Helvetica Now courtesy Monotype

Name: Helvetica Now
Designer: Charles Nix
Foundry: Monotype
Release Date: April 2019

Back story: Yes, yes, it’s a rule that designers MUST KNOW ALL ABOUT Helvetica, and thanks to Gary Hustwit’s 2007 film, even our moms and dentists know about it, too. The typeface is ubiquitous, lodged in the collective psyche to the point where it’s almost invisible (‘Crystal Goblet’ lovers, rejoice!). The original Helvetica was hand-drawn in 1957 at the Haas Type Foundry in Switzerland as the brainchild of Max Miedinger and Eduard Hoffmann. The font maintained its popularity over the next 20 years as type transitioned from metal to film and from film to photo-digital typesetting.

By 1982, Helvetica was redesigned and optimized for the PostScript world and christened Neue Helvetica. Though still in wide use, it’s nonetheless an outdated product of its time and technology. Like many other fonts adapted during the early days of desktop publishing, before an understanding of necessary adaptations for screen use, its letters are drawn and spaced for print, and lack some of the grace and finesse of previous Helvetica iterations. The one-size-fits-all, single-master solution of Neue Helvetica meant that its spacing was cramped and ill-suited for use in very small sizes. Charles Nix, Monotype’s type director, oversaw a team bringing this mid-century workhorse in line with the design demands of the 21st century, when type needs to function flawlessly across a range of sizes, environments, and applications.

Why’s it called Helvetica Now? Well, because it makes sense for the now—it’s Helvetica optimized for today’s users and uses. “Of course, now isn’t always and forever now, just as neue can’t be forever new, but it is different and better suited to how we design with type going forward,” says Nix.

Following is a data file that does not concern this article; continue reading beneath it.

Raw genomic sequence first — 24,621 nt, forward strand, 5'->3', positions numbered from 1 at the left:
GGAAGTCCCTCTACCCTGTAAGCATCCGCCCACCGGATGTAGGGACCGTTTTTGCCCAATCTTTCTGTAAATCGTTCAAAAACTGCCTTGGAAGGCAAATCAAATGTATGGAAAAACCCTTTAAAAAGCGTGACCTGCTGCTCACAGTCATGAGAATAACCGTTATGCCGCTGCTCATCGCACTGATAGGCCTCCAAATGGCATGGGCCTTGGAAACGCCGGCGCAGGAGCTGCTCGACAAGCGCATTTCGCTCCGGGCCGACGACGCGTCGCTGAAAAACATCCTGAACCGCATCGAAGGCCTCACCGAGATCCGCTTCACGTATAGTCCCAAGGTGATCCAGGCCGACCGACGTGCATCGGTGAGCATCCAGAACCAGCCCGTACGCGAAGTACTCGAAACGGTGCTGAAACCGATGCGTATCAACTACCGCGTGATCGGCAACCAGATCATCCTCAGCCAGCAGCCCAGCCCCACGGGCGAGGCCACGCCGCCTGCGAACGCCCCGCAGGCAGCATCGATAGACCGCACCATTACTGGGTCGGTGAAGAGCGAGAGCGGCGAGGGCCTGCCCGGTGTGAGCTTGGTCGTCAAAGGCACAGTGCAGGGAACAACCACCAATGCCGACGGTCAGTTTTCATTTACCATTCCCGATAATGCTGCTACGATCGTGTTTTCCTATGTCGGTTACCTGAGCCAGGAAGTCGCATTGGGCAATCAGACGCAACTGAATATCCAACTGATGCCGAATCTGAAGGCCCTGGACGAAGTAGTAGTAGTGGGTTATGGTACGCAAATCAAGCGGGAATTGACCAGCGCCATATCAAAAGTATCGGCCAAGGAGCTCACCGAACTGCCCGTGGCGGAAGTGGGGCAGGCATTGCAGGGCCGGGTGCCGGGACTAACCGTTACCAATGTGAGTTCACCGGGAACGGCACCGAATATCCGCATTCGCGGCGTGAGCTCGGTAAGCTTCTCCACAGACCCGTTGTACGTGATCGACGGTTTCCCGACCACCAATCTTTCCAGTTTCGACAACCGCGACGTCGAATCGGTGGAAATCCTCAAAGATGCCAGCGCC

What are its distinguishing characteristics? Helvetica Now provides a set of fresh alternates: a straight-legged “R”; a single-story “a”; a beardless “G”; and the straight-descender “y,” to name just a few, along with a new set of glyphs, such as a complete kit of arrows and numbers set in circles and squares. These are great for large wayfinding applications and super handy for constructing small information graphics. Helvetica Neue’s awkward @ sign was rethought, along with the pound sterling glyph. The typeface has three distinct optical sizes: a Display weight; a standard Text with robust strokes, simplified details, reduced contrast, and comfortable spacing for optimal legibility; and finally, a Micro weight crafted for 3- to 6-point usage and in low-resolution environments. Its simplified and exaggerated forms maintain the overall look and feel of Helvetica, while its purposefully loose spacing is an essential ingredient to hyper-legible micro-text. Micro features wider, more open forms and apertures, a larger x-height, larger accents, and a host of other small changes.

What should I use it for?  When professional designers can’t imagine a use for Helvetica, it’s time to weep for the future. Kidding aside, Helvetica Now improves on the tradition of a clear, simple, neutral type that can be used for practically anything: every manner of high-res device, from laptop screens and e-ink, to 200-foot-tall digital prints or the tiny numerals on a watch face.

What other typefaces do you like to pair it with? “Helvetica is grotesque—it gets its skeleton from Moderns like Walbaum, Bodoni, and Didot,” Nix says. “I’m partial to pairing it with the updated version of Walbaum that Monotype released last year.” Formally, the simplicity of Helvetica pairs well with designs that are its opposite—like scripts and other elaborate display fonts.